At the organizations Silver Spring, MD center, we loaded furnitue on trucks for families to pick up, offloaded and cleaned donated furniture, sorted other donated items, and assisted with clean-up and recycling efforts throughout the warehouse.
We enjoy these hands-on opportunities to serve communities and look forward to helping A Wider Circle again.
Recent Presentations by David Chavis, Principal Associate & CEO, and Principal Associates Kien Lee and Scott Hebert
Keynote Speaker, "Exploring apacity Building for Community Change," The Community Change Network Workshop, July, 2012, Cincinnati, OH. David will deliver the keynote address at this critical think tank discussion around community change, including how to measure and grow community capacity for change. The workshop is part of the larger Annual International Community Development Society Conference.
The IVth Annual International Conference of Community Psychology: David Chavis and Kien Lee conducted a "Strengthening Communities" workshop and presented at a symposium called Empowerment and Human Development of Times of Crisis and Abundance, June 2012, Facultat de Psicologia, Campus Mundet, Barcelona, Spain.
Grantmakers for Effective Organizations (GEO) Community of Practice on Place-based Evaluation convening in July 2012, Washington, DC: Scott Hebert will be reporting on Mapping Funder Indicator for Place-based Initiatives and David Chavis will be presenting on Measuring Progress Toward Scale and Sustainability.
Research & Development at Community Science
Community Science has a 15 year history in the research and development of products and strategies that help develop healthy, just and equitable communities. Our current research and development efforts are focused on three important products:
* JourneyStart - a unique on-line assessment and action tool for health-related and other organizations focusing on an organization's readiness to examine its cross-cultural competency and take action. JourneyStart focuses on an organization’s policies, procedures, and practices and provides advice on how to strengthen the organization’s cross-cultural capacity, not the individuals within the organization.
* ChangeThinkers - an on-line "space" for grantees and others to share ideas and best practices, get help and find resources in order to create a learning community.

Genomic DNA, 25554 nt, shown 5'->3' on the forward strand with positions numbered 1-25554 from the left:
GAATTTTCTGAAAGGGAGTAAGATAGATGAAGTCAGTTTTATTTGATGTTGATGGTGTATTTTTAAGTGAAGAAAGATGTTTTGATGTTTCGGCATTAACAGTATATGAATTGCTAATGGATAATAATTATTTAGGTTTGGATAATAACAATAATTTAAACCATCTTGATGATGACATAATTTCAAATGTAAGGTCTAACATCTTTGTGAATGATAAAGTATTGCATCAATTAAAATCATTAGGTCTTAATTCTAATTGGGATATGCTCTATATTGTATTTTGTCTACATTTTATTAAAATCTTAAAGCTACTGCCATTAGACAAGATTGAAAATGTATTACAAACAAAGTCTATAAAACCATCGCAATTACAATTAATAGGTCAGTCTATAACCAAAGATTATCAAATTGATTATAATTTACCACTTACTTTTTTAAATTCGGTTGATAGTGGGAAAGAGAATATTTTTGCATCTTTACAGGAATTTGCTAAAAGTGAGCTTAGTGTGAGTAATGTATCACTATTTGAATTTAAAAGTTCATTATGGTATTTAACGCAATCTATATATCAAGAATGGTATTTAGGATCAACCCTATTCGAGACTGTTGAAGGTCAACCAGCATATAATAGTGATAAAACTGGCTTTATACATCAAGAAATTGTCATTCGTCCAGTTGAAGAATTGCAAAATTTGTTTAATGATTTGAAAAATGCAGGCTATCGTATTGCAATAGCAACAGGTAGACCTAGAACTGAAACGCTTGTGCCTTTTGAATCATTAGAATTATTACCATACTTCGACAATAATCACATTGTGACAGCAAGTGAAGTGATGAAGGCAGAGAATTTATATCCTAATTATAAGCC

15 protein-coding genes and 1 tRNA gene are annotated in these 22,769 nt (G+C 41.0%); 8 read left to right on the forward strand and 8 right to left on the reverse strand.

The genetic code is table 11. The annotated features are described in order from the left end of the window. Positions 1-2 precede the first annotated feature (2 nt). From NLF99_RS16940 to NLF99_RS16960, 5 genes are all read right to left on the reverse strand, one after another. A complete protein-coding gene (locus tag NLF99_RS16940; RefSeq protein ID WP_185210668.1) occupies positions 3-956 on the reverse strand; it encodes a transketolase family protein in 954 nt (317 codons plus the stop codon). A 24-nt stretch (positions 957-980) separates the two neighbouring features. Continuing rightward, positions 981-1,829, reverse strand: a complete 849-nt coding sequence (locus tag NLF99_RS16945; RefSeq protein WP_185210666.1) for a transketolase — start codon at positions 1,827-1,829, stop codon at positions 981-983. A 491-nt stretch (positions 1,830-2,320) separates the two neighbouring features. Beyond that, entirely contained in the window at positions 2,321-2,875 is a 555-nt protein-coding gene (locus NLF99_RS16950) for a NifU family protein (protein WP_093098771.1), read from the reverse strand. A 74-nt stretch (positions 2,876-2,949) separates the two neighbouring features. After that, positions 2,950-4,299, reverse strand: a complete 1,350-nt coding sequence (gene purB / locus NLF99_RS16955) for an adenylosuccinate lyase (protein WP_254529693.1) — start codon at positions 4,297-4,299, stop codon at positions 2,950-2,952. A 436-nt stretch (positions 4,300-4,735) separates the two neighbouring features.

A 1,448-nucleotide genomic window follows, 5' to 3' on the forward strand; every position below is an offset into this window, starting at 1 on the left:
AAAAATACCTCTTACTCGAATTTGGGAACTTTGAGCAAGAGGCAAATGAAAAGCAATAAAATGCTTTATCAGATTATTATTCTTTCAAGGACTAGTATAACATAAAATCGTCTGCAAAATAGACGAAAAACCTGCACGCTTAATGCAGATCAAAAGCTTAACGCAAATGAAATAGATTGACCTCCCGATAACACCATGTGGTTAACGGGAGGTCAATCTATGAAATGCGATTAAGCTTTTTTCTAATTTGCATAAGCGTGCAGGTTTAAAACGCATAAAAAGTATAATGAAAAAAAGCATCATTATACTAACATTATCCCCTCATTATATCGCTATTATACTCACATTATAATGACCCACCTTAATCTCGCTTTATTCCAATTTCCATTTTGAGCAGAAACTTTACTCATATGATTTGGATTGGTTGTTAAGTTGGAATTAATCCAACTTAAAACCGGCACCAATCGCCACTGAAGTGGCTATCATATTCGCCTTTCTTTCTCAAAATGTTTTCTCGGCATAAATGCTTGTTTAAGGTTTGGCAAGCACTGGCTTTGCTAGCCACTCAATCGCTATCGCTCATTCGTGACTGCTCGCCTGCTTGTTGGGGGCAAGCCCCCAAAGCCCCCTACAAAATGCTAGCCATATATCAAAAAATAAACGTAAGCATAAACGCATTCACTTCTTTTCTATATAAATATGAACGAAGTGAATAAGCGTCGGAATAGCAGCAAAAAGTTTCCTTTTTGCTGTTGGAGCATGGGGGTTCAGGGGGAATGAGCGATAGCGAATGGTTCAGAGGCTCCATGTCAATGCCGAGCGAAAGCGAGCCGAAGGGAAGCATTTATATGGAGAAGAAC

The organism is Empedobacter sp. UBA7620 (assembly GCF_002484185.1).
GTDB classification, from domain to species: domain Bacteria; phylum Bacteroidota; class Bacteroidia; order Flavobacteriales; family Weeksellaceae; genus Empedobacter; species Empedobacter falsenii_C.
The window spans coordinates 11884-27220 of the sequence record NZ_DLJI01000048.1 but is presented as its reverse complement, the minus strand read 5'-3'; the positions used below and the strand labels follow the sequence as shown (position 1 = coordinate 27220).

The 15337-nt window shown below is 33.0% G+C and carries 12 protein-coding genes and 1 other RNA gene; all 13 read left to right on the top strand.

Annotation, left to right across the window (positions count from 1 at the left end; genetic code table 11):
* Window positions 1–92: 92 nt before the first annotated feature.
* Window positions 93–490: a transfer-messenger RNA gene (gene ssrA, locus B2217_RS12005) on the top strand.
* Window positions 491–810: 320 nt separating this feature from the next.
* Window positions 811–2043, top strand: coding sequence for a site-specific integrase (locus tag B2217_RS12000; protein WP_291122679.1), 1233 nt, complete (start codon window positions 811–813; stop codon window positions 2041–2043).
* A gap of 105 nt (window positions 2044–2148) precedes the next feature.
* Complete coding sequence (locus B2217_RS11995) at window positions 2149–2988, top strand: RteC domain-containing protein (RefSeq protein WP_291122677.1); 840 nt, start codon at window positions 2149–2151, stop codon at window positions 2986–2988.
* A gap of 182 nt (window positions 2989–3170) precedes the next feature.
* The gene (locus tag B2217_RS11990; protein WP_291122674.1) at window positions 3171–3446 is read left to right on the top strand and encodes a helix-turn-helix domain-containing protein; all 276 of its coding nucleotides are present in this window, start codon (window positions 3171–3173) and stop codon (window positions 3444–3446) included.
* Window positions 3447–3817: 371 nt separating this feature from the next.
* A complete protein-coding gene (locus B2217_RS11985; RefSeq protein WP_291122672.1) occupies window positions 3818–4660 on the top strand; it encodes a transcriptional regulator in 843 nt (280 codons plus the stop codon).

* Strength of Community Workshop and Toolkit - an assessment and action kit that builds on our internationally used Sense of Community Index-2 to help funders, government agencies, and community groups learn how strong a community they have and how to strengthen it even further.
Addressing Health Disparities Through Organizational Change-Evaluation Report (4/19/2012)
In 2006, The Colorado Trust funded 14 organizations to improve their cultural competency in order to strengthen their capacity to reduce health disparities. Community Science was engaged to evaluate the initiative, specifically assessing: 1) changes in cultural competency among grantees, 2) the influence of cultural competency changes on grantee interventions and short -term outcomes, 3) factors and conditions needed to bring about positive changes in organizational cultural competency, and 4) grantee progress and accomplishments over time.
Click "Continue Reading" below to go to final evaluation report.Continue Reading
Scope, Scale, and Sustainability: What It Takes to Create Lasting Community Change
How can we address complex social problems in communities and make an impact on a larger scale? By changing institutions' policies and practices, and developing new strategies that address root causes of social problems. Community Science' David M. Chavis, Ph.D. and Tina R. Trent, M.A., (now with NeighborWorks America) co-authored Scope, Scale, and Sustainability: What It Takes to Create Lasting Community Change, published in the inaugural issue of The Foundation Review.
In the study, funded by the Annie E. Casey Foundation, eleven completed community change initiatives (CCI) were analyzed to better understand what had been learned from these initiatives about how to reach the scope, scale, and sustainability needed to achieve lasting community change.Continue Reading
Strategic Factors for Building Community: The Five Cís Community, Connections, Control, Cash, & Collective Action
This brief report describes the strategic factors for stimulating community -wide health and well-being. It illustrates how each of the Five C’s “can be put together to develop an effective, broad-reaching, and sustainable community development strategy”.Continue Reading
The Importance of Culture in Evaluation
The Importance of Culture in Evaluation, a publication funded by The Colorado Trust, provides insights to help guide the complex dynamics between evaluators, funders and stakeholders of different cultures. The report provides examples of where cross-cultural competency is critical in evaluation and recommends questions and strategies that an evaluator should consider when practicing this form of cultural competency.
Safe Start- Principles for Engaging and Retaining Families in Services
This report was developed by Community Science for the Office of Juvenile Justice and Delinquency Prevention (OJJDP) for the Safe Start Initiative. It describes the promising principles for engaging and retaining families in non-mandated services.Continue Reading